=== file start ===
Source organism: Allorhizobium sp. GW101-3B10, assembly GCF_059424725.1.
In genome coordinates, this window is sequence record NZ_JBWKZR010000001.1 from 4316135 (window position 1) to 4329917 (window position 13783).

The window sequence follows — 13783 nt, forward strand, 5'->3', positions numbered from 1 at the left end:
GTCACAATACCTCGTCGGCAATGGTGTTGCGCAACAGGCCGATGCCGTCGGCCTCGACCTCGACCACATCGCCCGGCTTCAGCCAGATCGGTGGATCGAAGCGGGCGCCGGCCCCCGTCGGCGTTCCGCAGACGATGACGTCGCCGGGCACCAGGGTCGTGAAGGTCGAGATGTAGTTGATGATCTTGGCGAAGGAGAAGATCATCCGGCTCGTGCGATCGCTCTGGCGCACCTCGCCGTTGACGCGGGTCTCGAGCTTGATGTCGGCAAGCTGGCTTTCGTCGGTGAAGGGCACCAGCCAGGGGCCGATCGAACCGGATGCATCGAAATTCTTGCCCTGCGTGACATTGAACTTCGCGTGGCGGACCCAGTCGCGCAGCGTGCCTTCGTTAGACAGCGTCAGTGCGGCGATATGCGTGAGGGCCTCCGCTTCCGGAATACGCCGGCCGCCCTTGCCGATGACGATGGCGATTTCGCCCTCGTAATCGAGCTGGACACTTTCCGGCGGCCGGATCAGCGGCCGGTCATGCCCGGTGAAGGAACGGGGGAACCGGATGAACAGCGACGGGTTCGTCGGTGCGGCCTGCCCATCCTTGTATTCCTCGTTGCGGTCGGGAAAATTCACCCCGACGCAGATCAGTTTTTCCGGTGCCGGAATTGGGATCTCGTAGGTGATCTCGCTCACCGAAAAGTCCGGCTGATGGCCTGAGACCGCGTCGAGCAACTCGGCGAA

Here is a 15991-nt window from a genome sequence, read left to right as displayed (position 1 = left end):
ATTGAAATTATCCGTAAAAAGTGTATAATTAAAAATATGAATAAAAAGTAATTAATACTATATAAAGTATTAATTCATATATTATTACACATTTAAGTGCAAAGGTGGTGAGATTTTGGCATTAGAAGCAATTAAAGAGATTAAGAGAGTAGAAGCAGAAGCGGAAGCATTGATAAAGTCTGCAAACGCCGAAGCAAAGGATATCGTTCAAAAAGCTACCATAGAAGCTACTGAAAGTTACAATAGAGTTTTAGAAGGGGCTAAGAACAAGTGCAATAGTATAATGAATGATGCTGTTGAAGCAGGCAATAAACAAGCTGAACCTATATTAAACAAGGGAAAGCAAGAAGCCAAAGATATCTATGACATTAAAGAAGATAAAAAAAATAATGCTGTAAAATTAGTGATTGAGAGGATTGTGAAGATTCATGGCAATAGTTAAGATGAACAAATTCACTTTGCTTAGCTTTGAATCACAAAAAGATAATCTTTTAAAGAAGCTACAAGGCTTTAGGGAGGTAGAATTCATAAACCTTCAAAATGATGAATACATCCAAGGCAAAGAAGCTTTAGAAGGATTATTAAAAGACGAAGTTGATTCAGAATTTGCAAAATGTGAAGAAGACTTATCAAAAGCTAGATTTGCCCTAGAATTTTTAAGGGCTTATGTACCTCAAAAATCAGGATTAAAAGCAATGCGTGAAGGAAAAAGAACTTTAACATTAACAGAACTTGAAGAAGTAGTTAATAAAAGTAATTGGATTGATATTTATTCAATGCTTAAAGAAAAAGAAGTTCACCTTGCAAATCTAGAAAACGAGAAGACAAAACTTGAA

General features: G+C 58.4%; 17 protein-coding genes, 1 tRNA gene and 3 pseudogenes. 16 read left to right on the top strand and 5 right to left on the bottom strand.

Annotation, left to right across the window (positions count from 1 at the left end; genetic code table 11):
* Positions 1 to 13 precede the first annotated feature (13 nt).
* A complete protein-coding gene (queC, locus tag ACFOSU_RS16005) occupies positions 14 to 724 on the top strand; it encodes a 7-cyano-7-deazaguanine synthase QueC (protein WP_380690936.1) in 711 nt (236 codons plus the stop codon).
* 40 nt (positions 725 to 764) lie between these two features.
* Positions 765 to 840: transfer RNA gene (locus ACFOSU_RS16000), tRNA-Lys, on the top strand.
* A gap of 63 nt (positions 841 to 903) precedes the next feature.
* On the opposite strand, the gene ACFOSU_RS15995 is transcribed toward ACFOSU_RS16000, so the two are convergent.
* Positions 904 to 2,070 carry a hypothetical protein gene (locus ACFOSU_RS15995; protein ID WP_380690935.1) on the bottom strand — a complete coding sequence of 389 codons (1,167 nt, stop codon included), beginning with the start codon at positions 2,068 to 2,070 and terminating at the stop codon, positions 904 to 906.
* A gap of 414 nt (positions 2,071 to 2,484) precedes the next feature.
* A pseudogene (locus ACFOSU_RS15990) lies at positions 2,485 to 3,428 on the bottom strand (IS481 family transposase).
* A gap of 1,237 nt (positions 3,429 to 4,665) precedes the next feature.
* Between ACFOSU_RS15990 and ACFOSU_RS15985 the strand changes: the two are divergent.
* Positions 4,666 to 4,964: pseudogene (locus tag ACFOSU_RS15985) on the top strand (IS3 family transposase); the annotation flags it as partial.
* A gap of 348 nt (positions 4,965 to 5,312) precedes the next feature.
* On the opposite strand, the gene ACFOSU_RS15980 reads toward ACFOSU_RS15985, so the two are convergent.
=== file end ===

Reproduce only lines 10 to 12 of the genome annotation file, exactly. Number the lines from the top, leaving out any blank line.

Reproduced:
* A complete protein-coding gene (queC, locus tag ACFOSU_RS16005) occupies positions 14 to 724 on the top strand; it encodes a 7-cyano-7-deazaguanine synthase QueC (protein WP_380690936.1) in 711 nt (236 codons plus the stop codon).
* 40 nt (positions 725 to 764) lie between these two features.
* Positions 765 to 840: transfer RNA gene (locus ACFOSU_RS16000), tRNA-Lys, on the top strand.